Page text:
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Michael Fassbender powered by android instincts in ‘Prometheus’

PROM-008 -  Aboard an alien vessel David (Michael Fassbender) makes discovery thcould have world-changing consequences.

PROM-008 -  Aboard an alien vessel, David (Michael Fassbender) makes a discovery that could have world-changing consequences.

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Updated: July 7, 2012 8:43AM



In space no one can hear you scream … unless you’re a 13-year-old boy seeing the 1979 film “Alien” for the first time.

“My parents allowed me to see it for some reason, which was odd because they were very strict,” says actor Michael Fassbender. “For some reason, they had no problem with their child seeing creatures bursting out of the chests of human beings.

“I’ll never forget running home very disturbed. I’ll never forget John Hurt laying on that table in space and this creature just bursting out of him. I thought, ‘Whoa, what am I watching here? Could this happen to me?’ ”

Funny how things mutate. At age 35, Fassbender — Hollywood’s next big thing— is starring for “Alien” director Ridley Scott in his much-awaited “Prometheus,” one of the most awaited films of the summer season.

Are creatures bursting out of his chest? We can’t say. Is it the prequel to 1979’s “Alien?”

“To call it a prequel is limiting, but it does have a connection,” co-star Guy Pearce told the AP. “It basically plants the seed for that original ‘Alien’ film, but it’s a really clever way to go about it, looking at this mission we’re actually on and how it does connect with that alien creature that Ripley does find.”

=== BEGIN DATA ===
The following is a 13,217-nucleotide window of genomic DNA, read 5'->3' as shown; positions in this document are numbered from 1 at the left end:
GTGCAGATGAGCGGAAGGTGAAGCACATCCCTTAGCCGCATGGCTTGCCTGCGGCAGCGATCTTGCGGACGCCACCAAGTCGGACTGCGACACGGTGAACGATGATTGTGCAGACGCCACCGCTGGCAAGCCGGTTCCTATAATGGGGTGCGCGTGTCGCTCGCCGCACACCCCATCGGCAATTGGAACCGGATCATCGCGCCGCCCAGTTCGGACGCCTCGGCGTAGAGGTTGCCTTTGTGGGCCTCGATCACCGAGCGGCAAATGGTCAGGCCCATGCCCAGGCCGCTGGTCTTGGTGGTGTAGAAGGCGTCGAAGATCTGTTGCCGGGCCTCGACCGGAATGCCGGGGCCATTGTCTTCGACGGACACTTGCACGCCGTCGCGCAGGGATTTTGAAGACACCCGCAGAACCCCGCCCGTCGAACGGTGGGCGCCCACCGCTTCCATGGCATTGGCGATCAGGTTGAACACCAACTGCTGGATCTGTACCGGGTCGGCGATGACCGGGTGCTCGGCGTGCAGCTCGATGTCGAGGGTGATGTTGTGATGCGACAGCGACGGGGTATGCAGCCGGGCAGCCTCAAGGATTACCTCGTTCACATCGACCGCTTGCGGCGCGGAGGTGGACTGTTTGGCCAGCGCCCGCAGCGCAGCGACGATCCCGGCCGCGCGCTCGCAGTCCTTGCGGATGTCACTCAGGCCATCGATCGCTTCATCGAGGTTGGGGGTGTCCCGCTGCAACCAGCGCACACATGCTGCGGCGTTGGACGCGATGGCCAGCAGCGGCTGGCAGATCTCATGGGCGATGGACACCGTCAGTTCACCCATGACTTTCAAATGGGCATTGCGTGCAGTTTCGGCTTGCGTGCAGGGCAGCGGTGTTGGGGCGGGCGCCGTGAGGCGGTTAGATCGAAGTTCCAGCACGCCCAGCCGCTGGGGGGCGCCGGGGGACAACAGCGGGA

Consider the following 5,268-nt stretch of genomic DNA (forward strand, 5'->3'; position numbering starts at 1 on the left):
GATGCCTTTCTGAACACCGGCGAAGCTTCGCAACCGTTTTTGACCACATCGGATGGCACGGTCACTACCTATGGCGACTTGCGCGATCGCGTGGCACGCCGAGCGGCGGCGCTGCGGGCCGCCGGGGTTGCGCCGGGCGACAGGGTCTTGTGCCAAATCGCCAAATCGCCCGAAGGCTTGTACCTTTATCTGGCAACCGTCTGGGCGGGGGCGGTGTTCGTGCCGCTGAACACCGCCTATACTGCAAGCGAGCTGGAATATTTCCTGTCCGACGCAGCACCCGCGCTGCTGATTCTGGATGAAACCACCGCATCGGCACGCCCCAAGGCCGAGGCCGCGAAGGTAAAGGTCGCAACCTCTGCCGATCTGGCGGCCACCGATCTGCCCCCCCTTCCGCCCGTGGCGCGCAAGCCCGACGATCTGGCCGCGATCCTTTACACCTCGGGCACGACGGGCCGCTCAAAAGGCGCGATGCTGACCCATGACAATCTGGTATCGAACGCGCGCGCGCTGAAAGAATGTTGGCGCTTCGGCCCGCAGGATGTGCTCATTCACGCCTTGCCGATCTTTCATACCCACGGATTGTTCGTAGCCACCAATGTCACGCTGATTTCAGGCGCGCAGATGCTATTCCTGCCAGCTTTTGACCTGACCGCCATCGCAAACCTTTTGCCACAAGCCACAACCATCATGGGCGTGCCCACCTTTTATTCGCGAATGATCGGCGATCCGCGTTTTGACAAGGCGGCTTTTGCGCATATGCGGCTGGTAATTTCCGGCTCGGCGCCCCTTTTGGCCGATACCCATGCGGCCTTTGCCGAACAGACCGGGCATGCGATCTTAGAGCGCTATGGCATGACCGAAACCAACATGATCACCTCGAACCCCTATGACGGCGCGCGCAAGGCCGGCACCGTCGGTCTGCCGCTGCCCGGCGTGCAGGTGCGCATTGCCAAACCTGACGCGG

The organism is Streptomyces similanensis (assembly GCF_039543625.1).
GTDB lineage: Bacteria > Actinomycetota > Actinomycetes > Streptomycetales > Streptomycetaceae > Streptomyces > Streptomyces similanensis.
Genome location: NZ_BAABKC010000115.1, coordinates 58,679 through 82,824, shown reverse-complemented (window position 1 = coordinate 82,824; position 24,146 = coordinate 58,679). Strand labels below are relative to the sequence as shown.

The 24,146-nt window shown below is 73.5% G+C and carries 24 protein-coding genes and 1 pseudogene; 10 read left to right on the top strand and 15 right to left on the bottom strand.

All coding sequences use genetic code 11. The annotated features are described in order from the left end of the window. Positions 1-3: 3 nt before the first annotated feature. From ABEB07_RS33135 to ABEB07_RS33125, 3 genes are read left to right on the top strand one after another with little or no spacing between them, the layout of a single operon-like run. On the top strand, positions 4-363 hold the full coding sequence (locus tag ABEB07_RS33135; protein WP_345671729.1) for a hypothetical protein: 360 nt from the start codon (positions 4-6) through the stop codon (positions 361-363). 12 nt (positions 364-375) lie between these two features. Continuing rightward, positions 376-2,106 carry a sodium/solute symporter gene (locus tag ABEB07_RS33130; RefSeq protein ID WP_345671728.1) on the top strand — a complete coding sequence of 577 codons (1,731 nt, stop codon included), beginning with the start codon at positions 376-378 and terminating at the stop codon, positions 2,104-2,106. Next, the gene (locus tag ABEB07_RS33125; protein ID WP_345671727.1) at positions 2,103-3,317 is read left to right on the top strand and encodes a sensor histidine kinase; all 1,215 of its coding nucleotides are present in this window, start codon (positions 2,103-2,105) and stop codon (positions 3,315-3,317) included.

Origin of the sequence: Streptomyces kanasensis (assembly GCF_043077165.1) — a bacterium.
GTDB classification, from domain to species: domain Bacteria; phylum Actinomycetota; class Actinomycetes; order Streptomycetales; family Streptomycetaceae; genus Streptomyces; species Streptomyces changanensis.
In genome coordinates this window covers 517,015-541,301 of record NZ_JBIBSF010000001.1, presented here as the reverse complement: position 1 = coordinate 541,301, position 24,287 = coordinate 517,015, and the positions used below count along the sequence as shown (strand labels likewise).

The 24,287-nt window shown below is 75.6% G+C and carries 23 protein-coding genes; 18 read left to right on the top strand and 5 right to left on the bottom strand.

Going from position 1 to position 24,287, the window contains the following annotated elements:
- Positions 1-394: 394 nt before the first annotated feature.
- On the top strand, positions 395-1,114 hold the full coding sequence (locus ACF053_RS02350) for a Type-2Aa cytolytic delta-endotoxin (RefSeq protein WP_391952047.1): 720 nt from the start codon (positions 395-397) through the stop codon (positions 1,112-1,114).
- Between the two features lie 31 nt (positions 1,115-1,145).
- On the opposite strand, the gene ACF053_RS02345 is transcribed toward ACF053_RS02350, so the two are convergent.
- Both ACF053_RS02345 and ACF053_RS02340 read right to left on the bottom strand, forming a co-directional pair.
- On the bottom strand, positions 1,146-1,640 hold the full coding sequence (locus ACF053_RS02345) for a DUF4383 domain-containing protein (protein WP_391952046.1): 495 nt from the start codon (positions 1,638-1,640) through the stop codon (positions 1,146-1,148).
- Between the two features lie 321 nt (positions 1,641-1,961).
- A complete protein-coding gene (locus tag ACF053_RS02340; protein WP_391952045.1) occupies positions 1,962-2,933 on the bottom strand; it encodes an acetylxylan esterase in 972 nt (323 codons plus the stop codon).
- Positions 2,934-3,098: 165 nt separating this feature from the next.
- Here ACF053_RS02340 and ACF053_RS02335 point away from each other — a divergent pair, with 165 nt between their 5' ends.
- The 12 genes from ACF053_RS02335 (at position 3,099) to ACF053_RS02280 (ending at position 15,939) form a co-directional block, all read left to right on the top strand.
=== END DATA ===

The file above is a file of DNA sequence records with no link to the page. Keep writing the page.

Fassbender plays an android named David who jettisons into space with a crew including Charlize Theron and Noomi Rapace. Inhabiting someone who has that kind of mechanical control wasn’t easy.

“It was all about finding the right tone,” Fassbender says. “The physicality was inspired by Greg Louganis. I don’t know why. Things come to you when you’re reading a script over and over. I just remembered the way he walked to the end of a diving board. I thought it was unusual, but focused and lean.

“Ridley told me, ‘Check out the movie “The Servant” with Dirk Bogarde.’ Obviously, I also watched ‘Lawrence of Arabia’ and David Bowie in ‘The Man Who Fell to Earth.’ ”

As with the android character in the sequel “Aliens,” David eventually finds himself slashed in half. He becomes a talking head — literally.

“I know, how delightful!” he says. “When all else around me is going to pot, I’m just trying to keep my head.”

How does an actor prepare to act with just his noggin? Fassbender laughs. “Basically, I got into this green Kermit the frog suit that blocked out everything from the neck down. For the scenes, I was laying on the ground just playing around with being just a head.

“At one point, my head gets put into a bag and zipped up. With Ridley, none of this seemed odd. It was very fluid. He gives you an idea of how it will look, which triggers something in the actor and then sends you in a direction you’ve never gone before.”

What is it about Scott’s concept of an alien that’s so terrifying?

“Maybe it’s just the concept of something taking you over and using you as a host,” Fassbender says. “You come across this first creature that plants a seed in you. The idea of something actually under your skin is pretty creepy.”

Born in Heidelberg, Germany, but raised in Ireland, Fassbender was introduced to U.S. audiences on HBO’s “Band of Brothers.” He went on to appear in “Inglourious Basterds” (2009), “X-Men: First Class” (2011) and “A Dangerous Method” (2011). His explicit role as a sex addict in “Shame” was an awards contender earlier this year.

“There was a time when I was a guy working behind a bar dreaming of becoming a jobbing actor,” he says. “To be in this position now is surreal. I don’t think I’ve fully comprehended it.”

Big Picture News Inc.



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